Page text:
Friedman’s Fight for Liberty Lives On

November 29, 2006 11:44PM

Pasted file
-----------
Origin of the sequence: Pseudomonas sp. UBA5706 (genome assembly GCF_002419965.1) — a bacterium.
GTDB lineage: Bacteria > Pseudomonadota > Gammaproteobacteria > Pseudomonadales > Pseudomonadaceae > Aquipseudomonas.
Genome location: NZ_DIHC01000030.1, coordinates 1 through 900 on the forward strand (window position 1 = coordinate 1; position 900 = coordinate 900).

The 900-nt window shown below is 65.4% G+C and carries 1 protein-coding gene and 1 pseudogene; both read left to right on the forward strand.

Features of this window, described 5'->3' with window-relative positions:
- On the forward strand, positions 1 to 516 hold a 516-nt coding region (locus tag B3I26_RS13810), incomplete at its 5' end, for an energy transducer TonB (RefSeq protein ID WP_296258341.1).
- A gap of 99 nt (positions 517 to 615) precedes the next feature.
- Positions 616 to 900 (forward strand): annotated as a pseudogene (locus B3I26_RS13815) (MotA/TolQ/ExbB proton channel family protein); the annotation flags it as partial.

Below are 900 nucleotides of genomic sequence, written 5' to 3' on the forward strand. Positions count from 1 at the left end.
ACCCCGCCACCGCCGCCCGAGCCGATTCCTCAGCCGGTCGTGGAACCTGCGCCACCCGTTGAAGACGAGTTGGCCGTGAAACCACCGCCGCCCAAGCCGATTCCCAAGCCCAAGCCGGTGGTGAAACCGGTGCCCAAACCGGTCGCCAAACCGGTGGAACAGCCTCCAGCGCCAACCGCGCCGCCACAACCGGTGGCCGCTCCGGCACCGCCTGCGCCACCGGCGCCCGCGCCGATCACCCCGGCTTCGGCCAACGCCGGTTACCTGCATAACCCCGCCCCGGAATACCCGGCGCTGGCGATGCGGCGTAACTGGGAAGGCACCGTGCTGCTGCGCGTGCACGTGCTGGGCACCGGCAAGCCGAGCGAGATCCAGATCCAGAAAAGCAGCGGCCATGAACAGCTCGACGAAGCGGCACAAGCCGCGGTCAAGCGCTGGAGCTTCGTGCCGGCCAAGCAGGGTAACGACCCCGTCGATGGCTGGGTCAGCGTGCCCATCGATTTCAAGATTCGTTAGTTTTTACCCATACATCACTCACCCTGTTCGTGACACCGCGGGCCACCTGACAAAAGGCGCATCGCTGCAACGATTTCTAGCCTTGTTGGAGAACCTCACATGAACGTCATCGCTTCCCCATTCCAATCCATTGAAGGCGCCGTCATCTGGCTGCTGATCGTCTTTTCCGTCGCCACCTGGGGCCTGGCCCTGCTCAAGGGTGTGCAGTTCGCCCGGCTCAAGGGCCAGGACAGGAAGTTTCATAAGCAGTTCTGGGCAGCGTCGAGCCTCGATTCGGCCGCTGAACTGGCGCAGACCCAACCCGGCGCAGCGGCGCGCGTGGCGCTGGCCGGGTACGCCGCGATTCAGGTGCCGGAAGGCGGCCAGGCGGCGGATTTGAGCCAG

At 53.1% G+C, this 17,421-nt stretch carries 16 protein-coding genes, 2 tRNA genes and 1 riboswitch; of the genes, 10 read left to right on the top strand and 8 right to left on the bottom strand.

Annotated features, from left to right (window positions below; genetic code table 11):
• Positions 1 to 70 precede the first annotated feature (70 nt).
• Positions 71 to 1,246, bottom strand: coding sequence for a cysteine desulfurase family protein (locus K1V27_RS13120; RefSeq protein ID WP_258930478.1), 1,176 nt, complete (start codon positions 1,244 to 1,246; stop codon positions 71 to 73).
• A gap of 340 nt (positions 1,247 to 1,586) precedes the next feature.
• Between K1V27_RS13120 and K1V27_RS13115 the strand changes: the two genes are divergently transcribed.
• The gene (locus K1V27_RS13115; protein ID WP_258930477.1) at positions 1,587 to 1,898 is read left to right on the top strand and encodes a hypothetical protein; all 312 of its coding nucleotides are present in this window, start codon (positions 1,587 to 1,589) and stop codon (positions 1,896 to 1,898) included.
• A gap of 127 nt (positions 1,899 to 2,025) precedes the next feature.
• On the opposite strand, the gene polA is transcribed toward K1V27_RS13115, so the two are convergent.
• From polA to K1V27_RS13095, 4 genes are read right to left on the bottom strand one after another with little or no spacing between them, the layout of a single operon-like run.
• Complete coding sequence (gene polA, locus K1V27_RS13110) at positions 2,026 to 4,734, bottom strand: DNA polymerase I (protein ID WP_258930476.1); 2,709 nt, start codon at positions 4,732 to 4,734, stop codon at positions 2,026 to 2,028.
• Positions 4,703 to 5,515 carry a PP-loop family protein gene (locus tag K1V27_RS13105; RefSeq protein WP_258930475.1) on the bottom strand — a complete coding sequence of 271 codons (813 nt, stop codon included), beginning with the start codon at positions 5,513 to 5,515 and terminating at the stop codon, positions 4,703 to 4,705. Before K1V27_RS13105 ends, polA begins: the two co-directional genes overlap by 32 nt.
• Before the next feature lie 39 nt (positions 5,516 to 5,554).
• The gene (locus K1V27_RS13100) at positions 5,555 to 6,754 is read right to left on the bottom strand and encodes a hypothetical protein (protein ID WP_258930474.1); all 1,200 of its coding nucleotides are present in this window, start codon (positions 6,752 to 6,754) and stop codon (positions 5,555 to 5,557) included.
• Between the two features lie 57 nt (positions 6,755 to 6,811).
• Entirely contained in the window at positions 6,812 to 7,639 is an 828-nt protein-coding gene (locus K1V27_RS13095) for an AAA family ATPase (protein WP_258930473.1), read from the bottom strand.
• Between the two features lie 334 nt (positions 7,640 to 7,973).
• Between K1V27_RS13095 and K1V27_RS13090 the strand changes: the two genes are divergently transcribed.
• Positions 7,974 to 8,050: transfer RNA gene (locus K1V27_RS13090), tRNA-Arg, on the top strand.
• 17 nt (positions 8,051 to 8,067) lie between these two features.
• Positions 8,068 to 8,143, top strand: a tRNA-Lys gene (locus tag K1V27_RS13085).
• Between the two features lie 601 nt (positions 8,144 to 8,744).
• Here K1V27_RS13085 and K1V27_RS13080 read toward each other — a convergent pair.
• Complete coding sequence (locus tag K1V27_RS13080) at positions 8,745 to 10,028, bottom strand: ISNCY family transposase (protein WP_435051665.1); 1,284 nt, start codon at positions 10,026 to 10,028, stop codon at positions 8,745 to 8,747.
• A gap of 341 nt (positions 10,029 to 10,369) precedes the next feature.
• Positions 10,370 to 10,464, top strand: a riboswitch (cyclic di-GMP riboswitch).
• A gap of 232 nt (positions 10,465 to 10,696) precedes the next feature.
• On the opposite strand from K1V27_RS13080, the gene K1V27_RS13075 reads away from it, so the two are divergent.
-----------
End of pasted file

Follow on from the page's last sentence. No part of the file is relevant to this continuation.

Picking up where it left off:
By Drew Johnson The Tennessee Center for Policy Research remembers Dr. Milton Friedman. On November 16, freedom lost a remarkable friend with the death of Dr. Milton Friedman. Though he stood barely five feet tall, he was a giant whose work ushered in a new era for liberty. Friedman will be remembered as an American force for the preservation of rights and the expansion of freedom. Friedman bravely advocated for smaller government, individual liberty and market-based economic policies at a time in which freedom was an afterthought. After the first chill of the Cold War left half the world’s people enslaved by the dismal binds of communism, Friedman’s writings laid the groundwork for the small government ideas of Barry Goldwater and, later, the Reagan Revolution. Friedman won the Nobel Prize for complex ideas on monetary theory, but he changed the world with his clear defense of the ideas of liberty. His classic response to the question of why government misuses taxpayers’ money demonstrated his effectiveness in explaining complicated topics gracefully and sensibly: “There are four ways in which you can spend money,” Friedman said. “You can spend your own money on yourself. When you do that, why then you really watch out what you’re doing, and you try to get the most for your money. Then you can spend your own money on somebody else. For example, I buy a birthday present for someone. Well, then I’m not so careful about the content of the present, but I’m very careful about the cost.” “Then,” he continued, “I can spend somebody else’s money on myself. And if I spend somebody else’s money on myself, then I’m sure going to have a good lunch! Finally, I can spend somebody else’s money on somebody else. And if I spend somebody else’s money on somebody else, I’m not concerned about how much it is, and I’m not concerned about what I get. And that’s government. And that’s close to 40% of our national income.” Friedman fought the battle for liberty on big stages. His book Capitalism and Freedom sold hundreds of thousands of copies, and millions worldwide became familiar with his ideas when PBS aired Free to Choose, his 10-part documentary series. Friedman’s efforts to advance liberty, however, weren’t limited to the bright lights of a television studio or the vast audiences vaulting his books onto best-seller lists. He also gave to the cause of freedom in small, personal ways. This is the Milton Friedman I will always remember. He took the time to sign dozens of books for our donors. He quickly answered my questions when I emailed him. He never hesitated to lend his name when he knew it would enhance credibility for a cause in which he believed. Even though he is no longer just a phone call away, I take comfort in knowing that Friedman’s ideas will live on. His words continue to find new life in the minds of young readers. The Milton and Rose D. Friedman Foundation will continue to benefit children by allowing parents instead of bureaucrats to make decisions about education. Think tanks, grassroots organizations and elected officials around the world will continue to promote policies that reflect Friedman’s beliefs in limited government and individual rights. We at the Tennessee Center for Policy Research are proud to be part of Milton Friedman’s legacy of liberty.